Let me start off by mentioning what bothers me most about this "film" (basically a recorded stage opera): as one other reviewer mentioned, the Joan Sutherland tribute is totally out of place in the middle of an opera which is in full bloom. This part should have been done as an encore, at the end of the night. But maybe they feared not many people would have stayed to see it. I wouldn't, because I'm not a fan of Sutherland, who is (was) technically fine but severely lacking in emotion. Now, let's talk about what the film is really about: Die Fledermaus. This is an utterly entertaining opera, with tons of enchanting melodies and very funny situations. I have to admit that all the main roles are excellently sung, except for Orlofsky, whose lines are hard to understand. Add to that the lavish production and excellent orchestra, and you have a winner...you would think... But...I just don't buy this opera in English. "Die Fledermaus", it just rolls off your tongue, and it summons up dark, yet romantic images. Compare that to "the bat". Don't get me wrong, I have nothing against the English language, it's absolutely perfect for pop/rock music, or even for more serious genres (Les Mis comes to mind), provided however that it's the language the lyrics were originally written in. Strauss' masterpiece was off course written in German, and that's the way it should be sung. "My dear, my dear, how sad this is" just doesn't hold up against "O je, o je, wie rührt mich dies". So on this point I have to thoroughly disagree with one of the other reviewers who seems to prefer the English spoken versions. Never more so than where he claims the German jokes fall flat. On the contrary, it is this version of Die Fledermaus where the whole third act is inferior to every German version I have seen. Yes, John Sessions is witty ("Before you can count to ten, I'll make you a counter tenor"). But he is addressing the audience...and that is NOT what Frosch should be doing. Instead he should be drunk, and doing (not telling) funny things, like removing the calendar leaf saying December 31st, only to reveal the next one, stating: December 32nd. This third act is where this, otherwise fine, version of Die Fledermaus falls flat compared to the German versions I've seen. But again, Howarth, Gustafson, Otey, Bottone, Michaels-Moore, they all sing and act very well, so I'll give it 7 out of 10.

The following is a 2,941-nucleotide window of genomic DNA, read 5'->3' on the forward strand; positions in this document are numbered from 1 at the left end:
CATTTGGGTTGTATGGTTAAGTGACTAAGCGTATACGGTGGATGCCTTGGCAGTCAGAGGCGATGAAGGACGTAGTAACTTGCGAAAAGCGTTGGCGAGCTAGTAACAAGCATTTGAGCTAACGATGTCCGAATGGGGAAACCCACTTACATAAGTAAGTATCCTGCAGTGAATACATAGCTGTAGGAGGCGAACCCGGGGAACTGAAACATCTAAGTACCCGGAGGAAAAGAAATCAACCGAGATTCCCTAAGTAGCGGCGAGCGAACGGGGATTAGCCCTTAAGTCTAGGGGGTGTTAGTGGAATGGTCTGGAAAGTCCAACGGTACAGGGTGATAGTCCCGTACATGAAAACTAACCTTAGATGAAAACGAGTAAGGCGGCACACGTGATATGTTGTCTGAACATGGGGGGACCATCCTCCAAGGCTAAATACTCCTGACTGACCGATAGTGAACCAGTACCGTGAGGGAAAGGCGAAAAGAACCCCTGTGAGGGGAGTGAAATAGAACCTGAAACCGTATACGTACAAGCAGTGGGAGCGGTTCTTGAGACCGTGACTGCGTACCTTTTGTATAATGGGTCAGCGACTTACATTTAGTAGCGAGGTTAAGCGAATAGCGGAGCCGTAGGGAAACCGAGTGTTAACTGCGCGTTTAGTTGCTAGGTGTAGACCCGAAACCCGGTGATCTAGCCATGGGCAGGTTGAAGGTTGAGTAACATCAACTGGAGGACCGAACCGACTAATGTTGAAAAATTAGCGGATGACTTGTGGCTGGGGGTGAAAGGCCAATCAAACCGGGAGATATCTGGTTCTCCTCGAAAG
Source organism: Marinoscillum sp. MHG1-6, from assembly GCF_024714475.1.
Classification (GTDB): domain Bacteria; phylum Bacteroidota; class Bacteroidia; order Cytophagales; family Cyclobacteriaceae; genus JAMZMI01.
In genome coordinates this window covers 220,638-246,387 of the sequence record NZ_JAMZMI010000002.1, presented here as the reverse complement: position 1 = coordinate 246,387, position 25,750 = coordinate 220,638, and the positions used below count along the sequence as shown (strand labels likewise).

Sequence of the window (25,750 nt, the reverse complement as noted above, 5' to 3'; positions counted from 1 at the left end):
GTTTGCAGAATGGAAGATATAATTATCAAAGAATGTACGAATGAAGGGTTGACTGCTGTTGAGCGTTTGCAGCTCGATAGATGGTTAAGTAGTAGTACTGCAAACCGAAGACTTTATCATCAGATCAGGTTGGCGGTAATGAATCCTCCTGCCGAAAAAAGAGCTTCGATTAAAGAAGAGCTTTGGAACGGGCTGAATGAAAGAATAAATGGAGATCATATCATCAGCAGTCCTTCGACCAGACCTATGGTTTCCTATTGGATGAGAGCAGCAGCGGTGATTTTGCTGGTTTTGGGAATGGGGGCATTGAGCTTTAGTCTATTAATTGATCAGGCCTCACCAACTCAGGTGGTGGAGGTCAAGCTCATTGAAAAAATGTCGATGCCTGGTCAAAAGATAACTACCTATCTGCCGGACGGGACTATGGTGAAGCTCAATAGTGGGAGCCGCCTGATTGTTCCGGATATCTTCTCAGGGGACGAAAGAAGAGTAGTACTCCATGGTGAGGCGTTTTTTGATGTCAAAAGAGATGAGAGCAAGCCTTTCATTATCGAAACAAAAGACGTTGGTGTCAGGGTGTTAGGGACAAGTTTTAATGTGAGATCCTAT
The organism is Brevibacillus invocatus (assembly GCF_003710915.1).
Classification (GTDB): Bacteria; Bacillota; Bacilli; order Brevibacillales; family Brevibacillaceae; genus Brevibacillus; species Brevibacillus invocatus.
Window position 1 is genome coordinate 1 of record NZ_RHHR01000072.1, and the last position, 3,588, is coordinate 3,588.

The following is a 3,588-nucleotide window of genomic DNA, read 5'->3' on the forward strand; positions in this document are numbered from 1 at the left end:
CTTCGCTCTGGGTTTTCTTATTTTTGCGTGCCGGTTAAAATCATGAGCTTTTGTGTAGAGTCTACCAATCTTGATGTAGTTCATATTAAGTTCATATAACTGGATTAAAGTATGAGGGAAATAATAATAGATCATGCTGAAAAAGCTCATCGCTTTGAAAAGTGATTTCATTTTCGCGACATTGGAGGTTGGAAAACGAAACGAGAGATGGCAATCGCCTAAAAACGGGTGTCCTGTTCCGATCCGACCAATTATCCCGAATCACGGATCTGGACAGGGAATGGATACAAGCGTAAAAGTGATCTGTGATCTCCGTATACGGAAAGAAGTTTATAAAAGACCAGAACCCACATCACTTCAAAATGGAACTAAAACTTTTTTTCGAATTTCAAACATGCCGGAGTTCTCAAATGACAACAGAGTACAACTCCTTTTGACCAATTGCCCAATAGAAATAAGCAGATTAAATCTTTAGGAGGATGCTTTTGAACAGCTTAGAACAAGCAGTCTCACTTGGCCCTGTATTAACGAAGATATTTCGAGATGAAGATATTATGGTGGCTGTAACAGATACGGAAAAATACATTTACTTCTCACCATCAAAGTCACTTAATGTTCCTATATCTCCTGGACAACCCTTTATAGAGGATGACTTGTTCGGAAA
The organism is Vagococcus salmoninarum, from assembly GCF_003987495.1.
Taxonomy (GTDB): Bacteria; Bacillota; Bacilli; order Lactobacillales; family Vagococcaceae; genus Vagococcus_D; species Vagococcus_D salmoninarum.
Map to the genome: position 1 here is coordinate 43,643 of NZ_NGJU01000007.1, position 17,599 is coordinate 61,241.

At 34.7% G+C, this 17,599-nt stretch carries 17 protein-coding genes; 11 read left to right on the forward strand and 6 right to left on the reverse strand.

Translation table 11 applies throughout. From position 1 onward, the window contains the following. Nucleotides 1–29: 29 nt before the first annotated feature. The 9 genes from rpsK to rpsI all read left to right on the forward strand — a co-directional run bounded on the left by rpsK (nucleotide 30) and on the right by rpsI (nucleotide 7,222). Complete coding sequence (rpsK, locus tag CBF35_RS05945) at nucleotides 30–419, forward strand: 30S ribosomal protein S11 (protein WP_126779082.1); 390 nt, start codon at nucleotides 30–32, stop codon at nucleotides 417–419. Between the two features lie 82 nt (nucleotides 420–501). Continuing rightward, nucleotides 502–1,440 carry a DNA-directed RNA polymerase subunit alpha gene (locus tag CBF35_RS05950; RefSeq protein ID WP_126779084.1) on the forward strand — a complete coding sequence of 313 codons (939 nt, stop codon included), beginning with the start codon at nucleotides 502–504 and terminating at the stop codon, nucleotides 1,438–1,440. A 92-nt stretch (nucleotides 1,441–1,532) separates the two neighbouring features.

0 of 1 people found this review helpful.
Was this review helpful to you?